“The military are doing invasion training. They have built a model city inside the base with a mosque in the middle, which the Australians are defending against the Americans,” he said.

The Bonhoeffer Four comprises Mr Moyle, Margaret Pestorius, Jessica Morrison, and Jarrod McKenna.

Mr Moyle’s Brunswick church, Inspiral, will hold a vigil tonight in Federation Square.

Yesterday the ABC reported that a Sydney chaplain, Frank Vavasour, was briefly detained and later released without charge, after trying to climb the fence of the Rockhampton military barracks.

Mr Vavasour is a member of the Catholic group Pax Christi.

(Source: The Age/Australia; July 13, 2009)

July 13, 2009

Corporate Media Censors Debate & Dissent

Filed under: Crimes of Dissent — Editor @ 11:10 am

Josh Richman
July 8, 2009
Oakland Tribune

Most Bay Area television stations rejected or apparently ignored a new advertisement urging Californians to reconsider legalizing and taxing marijuana as a way to help close the state’s gaping budget deficit, the ad’s sponsors say.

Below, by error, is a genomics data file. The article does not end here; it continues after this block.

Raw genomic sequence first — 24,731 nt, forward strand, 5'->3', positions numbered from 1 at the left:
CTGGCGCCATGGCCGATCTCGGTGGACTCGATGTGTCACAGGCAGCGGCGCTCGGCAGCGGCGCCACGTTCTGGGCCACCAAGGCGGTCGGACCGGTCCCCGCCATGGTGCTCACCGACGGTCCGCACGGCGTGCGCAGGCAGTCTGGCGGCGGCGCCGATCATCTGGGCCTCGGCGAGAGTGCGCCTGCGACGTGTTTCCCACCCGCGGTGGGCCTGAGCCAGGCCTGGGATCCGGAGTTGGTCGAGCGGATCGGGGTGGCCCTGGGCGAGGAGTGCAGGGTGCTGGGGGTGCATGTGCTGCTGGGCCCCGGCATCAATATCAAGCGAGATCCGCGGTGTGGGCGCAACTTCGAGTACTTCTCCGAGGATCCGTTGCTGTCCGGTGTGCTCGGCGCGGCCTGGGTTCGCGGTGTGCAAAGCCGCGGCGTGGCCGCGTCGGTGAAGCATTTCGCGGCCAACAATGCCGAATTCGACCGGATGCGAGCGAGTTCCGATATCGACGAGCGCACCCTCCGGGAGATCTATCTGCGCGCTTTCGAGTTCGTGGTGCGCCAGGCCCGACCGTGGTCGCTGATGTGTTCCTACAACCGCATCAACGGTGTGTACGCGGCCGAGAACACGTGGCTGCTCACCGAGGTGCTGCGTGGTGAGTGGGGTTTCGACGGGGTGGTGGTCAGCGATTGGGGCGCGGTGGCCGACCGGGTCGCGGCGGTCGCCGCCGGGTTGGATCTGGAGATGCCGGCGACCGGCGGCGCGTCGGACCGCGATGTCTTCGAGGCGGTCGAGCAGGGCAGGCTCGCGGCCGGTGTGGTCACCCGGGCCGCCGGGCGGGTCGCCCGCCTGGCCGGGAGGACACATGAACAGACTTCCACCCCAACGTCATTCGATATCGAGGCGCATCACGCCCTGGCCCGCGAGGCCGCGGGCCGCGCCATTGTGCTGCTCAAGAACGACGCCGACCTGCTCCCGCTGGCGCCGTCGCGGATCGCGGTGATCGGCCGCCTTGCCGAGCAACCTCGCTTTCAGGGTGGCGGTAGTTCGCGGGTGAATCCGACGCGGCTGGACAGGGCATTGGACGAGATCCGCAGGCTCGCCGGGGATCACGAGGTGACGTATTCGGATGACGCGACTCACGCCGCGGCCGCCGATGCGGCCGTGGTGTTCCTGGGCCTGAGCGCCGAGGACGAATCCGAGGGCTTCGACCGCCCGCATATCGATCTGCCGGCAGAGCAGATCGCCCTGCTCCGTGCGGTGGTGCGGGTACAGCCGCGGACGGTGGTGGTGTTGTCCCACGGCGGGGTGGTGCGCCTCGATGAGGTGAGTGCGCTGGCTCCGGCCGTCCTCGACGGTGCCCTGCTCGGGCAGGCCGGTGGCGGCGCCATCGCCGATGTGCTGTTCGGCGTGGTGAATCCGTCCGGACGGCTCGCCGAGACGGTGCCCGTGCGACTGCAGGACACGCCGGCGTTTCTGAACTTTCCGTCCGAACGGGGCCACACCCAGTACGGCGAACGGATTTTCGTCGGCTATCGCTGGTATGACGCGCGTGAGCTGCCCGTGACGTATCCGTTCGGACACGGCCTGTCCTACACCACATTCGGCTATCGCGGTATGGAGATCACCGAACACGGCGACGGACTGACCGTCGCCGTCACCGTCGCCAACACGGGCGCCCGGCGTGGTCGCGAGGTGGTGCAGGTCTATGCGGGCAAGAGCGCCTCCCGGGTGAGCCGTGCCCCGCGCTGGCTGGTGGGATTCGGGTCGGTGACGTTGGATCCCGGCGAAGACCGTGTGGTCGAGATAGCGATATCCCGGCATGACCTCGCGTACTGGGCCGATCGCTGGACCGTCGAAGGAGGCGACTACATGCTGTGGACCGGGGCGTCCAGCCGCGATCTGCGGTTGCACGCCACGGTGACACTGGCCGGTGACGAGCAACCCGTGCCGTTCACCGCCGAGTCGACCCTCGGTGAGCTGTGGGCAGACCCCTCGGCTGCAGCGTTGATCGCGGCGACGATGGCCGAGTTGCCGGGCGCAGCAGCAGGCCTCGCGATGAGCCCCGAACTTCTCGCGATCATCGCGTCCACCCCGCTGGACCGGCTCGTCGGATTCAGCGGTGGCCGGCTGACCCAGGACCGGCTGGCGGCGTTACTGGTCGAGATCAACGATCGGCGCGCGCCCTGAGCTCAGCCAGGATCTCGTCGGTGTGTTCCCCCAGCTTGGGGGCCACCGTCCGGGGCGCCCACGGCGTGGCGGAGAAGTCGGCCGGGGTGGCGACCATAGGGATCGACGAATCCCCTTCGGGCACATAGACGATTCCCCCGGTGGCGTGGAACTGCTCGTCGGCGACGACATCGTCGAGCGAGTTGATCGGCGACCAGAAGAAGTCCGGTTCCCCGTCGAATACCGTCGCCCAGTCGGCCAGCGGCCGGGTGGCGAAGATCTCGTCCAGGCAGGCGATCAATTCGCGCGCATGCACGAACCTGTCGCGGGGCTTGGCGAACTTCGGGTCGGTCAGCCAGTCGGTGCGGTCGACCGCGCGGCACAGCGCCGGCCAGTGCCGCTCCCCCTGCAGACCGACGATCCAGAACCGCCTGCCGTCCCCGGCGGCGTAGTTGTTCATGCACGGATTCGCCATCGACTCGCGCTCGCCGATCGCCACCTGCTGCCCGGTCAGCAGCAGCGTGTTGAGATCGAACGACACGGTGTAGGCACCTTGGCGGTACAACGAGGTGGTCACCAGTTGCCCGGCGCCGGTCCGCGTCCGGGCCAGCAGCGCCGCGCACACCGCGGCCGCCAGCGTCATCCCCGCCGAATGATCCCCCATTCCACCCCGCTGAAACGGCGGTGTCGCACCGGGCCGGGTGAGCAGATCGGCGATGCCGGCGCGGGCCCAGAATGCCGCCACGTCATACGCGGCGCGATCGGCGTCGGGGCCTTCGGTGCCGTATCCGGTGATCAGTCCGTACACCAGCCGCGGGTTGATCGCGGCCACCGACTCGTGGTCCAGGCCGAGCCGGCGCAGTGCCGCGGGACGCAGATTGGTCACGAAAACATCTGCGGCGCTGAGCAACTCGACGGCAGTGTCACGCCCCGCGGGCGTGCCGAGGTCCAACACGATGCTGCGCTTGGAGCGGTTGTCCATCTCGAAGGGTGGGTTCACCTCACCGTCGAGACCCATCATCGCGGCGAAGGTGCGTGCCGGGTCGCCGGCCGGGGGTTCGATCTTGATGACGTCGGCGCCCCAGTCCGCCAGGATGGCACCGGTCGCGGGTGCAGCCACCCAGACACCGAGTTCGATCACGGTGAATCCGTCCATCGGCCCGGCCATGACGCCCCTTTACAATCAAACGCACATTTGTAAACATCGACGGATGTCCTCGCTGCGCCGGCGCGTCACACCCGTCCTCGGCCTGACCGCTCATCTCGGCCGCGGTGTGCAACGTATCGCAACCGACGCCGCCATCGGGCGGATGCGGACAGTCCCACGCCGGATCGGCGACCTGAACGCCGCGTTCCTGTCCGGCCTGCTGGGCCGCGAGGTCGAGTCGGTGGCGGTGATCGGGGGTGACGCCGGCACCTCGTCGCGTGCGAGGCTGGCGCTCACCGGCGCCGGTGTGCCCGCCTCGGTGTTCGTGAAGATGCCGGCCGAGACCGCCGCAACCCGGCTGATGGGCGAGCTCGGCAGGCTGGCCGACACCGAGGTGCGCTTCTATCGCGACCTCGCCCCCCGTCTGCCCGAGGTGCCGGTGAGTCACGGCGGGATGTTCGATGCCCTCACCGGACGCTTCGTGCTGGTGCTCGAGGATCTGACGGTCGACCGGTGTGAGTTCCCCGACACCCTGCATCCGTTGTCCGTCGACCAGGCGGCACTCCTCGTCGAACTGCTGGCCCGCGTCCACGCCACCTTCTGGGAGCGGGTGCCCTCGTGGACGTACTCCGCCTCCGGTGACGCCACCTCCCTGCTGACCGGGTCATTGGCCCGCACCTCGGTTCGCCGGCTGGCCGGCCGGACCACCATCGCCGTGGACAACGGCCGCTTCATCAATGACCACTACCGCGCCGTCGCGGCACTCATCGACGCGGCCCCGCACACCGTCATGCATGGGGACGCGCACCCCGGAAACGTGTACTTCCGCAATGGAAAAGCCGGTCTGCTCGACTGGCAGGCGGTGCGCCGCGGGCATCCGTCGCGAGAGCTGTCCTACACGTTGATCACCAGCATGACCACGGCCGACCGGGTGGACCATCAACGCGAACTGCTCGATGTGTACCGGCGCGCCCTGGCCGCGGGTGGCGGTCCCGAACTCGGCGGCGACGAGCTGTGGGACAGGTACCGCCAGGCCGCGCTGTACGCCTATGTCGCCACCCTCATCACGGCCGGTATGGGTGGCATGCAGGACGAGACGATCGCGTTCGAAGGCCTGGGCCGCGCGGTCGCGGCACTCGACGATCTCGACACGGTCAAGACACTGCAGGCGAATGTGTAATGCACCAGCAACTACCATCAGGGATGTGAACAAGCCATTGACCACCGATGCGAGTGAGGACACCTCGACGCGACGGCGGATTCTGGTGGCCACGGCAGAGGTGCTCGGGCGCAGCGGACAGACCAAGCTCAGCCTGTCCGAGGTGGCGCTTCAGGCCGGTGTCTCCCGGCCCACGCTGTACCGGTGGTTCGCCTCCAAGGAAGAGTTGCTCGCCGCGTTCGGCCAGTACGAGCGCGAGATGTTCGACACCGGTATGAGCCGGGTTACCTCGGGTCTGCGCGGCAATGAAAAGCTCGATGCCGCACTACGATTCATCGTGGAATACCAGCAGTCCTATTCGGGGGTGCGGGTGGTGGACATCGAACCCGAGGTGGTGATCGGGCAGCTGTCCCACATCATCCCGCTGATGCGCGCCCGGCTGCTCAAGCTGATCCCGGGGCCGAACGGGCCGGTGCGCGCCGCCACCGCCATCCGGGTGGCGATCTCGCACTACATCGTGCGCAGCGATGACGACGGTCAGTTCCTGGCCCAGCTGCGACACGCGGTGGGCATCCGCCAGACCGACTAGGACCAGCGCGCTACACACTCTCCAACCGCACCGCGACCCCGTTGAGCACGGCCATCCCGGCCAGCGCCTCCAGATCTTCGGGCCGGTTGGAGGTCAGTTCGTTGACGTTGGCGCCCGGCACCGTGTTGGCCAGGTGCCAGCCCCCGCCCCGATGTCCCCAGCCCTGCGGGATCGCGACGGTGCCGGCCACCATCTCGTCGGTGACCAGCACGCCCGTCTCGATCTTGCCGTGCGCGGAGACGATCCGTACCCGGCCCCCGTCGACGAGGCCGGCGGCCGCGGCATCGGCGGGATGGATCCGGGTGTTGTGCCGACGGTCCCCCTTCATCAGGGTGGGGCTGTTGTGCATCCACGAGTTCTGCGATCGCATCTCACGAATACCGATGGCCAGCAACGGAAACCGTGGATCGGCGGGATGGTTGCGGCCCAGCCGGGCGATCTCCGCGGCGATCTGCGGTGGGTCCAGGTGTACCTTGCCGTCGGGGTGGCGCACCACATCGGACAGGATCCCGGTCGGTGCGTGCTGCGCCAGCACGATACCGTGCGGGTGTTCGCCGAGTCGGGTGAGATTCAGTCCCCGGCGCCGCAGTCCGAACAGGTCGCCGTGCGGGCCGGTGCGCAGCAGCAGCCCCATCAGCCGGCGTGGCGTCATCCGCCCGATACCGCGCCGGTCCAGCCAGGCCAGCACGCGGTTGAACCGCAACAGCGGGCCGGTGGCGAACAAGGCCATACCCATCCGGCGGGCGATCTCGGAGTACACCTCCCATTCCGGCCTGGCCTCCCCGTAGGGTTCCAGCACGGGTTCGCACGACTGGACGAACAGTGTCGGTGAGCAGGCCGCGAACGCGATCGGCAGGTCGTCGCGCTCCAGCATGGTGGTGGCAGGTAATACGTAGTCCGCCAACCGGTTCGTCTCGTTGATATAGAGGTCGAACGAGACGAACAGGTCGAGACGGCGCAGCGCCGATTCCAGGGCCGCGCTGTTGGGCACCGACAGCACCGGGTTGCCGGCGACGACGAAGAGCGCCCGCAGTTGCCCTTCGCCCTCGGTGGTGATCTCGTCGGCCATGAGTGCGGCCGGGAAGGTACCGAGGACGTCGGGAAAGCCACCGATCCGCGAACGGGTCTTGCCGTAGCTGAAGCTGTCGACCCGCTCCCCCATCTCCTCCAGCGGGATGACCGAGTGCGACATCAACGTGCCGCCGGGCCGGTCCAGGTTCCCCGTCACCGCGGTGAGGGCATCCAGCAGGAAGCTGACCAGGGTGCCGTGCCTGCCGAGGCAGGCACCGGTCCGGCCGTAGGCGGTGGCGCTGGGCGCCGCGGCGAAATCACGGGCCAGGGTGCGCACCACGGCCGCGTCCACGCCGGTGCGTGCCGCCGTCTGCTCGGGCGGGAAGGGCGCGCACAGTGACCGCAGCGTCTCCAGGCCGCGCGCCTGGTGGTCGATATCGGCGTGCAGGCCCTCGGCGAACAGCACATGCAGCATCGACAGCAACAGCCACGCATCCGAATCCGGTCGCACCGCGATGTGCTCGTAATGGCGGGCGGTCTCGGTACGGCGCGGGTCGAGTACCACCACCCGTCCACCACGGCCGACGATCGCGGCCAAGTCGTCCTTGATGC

Marijuana Policy Project communications director Bruce Mirken said NBC affiliate KTVU and ABC affiliate KGO rejected the ad, while CBS affiliate KPIX and Fox affiliate KTVU “never got back to us with rate cards.” The ad will begin airing today on KRON, on stations in Sacramento and Los Angeles, and statewide on cable news channels CNN, Headline News, MSNBC and CNBC.

Mirken said KNTV offered no explanation beyond an e-mail stating, “Standards rejected the spot.” KNTV president and general manager Rich Cerussi confirmed his station rejected the ad, but wouldn’t comment as to why.

KGO had said it was “not comfortable” with the ad, Mirken said; calls and e-mails to that station weren’t returned Tuesday.

“We are appalled. This is a debate that the governor of California has said our state should have,” Mirken said Tuesday, noting the ad doesn’t promote smoking marijuana or any other illegal act.